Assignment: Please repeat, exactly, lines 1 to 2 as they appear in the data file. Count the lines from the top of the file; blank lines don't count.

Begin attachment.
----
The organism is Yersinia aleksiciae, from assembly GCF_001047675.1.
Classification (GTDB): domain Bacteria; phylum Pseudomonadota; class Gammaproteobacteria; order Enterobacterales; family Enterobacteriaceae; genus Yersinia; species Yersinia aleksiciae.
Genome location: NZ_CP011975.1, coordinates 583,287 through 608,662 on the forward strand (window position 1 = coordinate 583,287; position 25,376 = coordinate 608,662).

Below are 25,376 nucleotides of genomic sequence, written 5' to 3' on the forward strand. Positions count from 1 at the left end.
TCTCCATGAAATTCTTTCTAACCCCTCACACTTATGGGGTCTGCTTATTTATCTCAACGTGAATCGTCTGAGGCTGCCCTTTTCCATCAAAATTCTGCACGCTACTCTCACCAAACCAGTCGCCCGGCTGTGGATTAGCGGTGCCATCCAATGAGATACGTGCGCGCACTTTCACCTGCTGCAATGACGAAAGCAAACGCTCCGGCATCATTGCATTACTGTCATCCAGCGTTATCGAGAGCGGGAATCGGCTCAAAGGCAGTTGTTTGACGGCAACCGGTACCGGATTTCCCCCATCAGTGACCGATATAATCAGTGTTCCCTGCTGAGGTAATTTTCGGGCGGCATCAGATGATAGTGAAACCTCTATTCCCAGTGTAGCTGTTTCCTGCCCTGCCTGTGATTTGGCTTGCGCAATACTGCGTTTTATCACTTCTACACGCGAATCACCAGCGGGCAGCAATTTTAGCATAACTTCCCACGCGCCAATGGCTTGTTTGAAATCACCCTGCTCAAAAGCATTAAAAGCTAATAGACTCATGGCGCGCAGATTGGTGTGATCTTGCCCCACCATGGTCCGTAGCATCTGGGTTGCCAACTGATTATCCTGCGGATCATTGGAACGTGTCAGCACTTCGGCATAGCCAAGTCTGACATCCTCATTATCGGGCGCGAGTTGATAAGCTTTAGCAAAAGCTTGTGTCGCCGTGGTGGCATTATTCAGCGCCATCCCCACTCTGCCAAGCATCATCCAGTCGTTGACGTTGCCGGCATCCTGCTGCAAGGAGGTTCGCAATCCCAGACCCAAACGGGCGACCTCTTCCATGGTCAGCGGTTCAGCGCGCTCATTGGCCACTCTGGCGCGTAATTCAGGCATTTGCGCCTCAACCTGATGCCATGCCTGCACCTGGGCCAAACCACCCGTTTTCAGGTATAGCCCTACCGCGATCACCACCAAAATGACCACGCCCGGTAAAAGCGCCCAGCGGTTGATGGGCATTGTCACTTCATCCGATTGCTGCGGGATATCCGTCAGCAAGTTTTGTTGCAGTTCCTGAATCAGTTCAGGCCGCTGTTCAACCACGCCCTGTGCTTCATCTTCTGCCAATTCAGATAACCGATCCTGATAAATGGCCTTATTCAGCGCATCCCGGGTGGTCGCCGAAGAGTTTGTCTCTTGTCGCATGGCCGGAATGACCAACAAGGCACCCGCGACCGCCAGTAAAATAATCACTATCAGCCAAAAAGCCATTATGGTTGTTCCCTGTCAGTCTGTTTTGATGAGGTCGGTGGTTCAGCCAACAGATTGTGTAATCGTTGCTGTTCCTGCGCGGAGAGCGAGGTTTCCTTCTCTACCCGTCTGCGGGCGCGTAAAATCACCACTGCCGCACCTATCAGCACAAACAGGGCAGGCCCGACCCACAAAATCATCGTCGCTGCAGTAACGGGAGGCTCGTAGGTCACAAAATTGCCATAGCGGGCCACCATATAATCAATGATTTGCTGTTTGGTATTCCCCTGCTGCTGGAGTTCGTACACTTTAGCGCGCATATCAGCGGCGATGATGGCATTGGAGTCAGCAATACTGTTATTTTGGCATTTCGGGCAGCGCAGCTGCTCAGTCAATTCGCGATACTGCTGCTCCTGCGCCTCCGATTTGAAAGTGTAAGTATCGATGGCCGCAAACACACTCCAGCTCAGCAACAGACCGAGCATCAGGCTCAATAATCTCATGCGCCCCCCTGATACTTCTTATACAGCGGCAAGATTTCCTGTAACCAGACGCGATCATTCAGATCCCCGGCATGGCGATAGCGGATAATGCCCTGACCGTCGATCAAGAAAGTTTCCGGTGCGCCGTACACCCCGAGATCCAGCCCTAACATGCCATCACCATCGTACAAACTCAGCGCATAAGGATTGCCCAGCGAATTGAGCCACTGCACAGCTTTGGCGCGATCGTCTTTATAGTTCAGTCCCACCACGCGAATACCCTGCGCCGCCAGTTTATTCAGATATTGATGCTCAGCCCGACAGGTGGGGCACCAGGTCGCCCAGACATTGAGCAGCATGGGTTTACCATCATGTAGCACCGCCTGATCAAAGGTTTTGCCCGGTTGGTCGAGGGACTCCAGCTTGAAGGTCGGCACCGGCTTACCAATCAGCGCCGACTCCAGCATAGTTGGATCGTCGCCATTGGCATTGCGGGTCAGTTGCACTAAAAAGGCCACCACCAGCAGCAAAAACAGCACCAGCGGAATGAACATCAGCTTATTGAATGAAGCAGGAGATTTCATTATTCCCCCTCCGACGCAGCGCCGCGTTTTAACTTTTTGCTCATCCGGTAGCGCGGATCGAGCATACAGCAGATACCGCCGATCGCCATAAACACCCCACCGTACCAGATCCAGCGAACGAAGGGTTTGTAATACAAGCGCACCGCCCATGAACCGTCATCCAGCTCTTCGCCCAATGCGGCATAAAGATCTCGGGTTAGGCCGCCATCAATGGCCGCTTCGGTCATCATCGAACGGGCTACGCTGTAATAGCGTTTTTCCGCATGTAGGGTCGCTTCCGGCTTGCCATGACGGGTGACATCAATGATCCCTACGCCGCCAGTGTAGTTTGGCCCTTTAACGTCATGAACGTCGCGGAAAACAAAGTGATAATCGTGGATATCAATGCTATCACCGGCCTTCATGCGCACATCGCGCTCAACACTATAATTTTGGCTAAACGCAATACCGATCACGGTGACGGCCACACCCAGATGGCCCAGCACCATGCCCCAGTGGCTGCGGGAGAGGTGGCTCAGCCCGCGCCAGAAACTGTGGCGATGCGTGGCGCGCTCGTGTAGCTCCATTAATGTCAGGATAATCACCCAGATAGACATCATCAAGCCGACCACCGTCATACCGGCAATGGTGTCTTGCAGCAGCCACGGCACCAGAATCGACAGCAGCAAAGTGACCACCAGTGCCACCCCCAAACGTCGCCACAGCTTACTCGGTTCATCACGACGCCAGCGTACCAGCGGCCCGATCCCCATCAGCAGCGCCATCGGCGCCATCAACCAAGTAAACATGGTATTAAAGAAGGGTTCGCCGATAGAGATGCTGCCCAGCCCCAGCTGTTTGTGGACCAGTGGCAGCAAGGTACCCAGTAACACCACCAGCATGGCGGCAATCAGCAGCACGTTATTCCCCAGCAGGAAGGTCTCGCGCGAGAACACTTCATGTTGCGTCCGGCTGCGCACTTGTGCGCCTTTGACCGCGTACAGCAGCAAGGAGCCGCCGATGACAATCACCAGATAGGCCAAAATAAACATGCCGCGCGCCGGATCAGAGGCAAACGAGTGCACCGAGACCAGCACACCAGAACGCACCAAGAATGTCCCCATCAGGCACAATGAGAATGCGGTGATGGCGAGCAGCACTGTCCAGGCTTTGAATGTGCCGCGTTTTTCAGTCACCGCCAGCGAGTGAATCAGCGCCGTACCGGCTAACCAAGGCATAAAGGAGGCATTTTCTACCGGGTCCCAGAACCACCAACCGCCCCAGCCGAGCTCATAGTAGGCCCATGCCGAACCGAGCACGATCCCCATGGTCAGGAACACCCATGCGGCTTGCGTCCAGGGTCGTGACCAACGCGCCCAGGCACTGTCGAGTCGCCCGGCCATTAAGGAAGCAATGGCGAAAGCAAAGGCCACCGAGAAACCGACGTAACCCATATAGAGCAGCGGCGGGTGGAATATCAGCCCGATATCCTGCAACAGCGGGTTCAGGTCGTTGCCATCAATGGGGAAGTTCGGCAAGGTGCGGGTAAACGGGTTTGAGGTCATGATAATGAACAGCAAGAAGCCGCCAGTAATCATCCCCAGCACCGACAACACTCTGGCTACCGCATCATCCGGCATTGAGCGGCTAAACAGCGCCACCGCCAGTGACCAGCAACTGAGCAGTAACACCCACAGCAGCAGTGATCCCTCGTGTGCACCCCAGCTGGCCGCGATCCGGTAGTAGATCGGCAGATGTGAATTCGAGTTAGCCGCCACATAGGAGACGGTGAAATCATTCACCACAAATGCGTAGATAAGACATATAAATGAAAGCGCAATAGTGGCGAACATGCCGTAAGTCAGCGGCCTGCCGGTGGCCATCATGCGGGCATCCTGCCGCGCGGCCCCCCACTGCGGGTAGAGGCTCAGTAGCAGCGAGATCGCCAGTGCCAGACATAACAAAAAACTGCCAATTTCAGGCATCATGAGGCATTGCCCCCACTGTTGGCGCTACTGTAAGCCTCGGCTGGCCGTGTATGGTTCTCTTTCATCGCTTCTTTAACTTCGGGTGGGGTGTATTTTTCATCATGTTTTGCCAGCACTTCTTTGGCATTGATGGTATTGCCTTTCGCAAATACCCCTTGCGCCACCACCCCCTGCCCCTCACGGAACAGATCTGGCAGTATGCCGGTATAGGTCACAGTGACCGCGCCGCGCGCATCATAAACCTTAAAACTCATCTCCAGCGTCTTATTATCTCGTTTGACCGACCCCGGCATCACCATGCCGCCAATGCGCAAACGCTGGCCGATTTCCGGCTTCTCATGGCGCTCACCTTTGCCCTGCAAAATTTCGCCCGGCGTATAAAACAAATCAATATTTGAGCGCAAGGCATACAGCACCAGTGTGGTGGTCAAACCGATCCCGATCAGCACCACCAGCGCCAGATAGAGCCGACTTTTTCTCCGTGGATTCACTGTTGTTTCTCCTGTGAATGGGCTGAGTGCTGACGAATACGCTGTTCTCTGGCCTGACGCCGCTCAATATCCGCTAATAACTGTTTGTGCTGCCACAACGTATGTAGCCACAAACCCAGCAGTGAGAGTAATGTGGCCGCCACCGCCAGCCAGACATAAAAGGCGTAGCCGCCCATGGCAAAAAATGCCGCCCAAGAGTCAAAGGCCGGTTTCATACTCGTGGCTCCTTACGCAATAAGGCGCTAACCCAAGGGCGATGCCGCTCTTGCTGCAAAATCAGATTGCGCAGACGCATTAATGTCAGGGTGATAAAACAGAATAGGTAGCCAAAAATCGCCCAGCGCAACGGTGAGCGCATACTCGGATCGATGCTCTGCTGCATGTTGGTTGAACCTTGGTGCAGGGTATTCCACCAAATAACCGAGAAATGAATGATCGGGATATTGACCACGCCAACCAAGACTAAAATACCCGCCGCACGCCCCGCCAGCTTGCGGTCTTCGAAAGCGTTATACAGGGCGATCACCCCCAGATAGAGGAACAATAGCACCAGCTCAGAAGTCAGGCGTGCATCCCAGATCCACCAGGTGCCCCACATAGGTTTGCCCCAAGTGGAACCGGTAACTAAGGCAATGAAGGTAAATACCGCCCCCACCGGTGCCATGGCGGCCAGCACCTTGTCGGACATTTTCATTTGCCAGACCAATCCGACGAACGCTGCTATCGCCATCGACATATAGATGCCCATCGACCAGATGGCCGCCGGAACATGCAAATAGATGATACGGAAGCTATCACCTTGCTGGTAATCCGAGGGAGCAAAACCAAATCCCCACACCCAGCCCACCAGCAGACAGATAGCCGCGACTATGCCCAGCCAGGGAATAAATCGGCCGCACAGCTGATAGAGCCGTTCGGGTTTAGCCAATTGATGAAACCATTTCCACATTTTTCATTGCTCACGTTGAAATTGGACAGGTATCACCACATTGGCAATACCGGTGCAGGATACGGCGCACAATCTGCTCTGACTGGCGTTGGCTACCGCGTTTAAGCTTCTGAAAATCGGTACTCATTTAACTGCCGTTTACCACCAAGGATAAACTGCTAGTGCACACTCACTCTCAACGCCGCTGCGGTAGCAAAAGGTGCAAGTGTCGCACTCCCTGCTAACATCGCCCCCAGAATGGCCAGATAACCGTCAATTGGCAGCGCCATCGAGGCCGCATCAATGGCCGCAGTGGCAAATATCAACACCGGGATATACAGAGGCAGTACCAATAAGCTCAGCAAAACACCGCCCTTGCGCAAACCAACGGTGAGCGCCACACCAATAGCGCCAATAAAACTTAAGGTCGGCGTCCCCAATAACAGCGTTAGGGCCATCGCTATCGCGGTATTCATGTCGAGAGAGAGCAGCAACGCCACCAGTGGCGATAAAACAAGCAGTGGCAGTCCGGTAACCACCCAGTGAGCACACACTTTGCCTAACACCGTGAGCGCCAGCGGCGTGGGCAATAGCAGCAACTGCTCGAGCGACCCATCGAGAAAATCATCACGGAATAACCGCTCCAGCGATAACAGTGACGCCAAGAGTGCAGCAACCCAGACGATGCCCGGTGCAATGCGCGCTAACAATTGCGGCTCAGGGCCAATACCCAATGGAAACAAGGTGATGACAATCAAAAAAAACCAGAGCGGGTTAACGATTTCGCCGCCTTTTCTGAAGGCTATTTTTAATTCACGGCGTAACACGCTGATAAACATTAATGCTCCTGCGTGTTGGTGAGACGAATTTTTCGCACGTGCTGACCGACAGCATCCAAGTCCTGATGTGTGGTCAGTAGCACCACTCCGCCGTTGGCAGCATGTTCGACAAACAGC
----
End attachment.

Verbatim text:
The organism is Yersinia aleksiciae, from assembly GCF_001047675.1.
Classification (GTDB): domain Bacteria; phylum Pseudomonadota; class Gammaproteobacteria; order Enterobacterales; family Enterobacteriaceae; genus Yersinia; species Yersinia aleksiciae.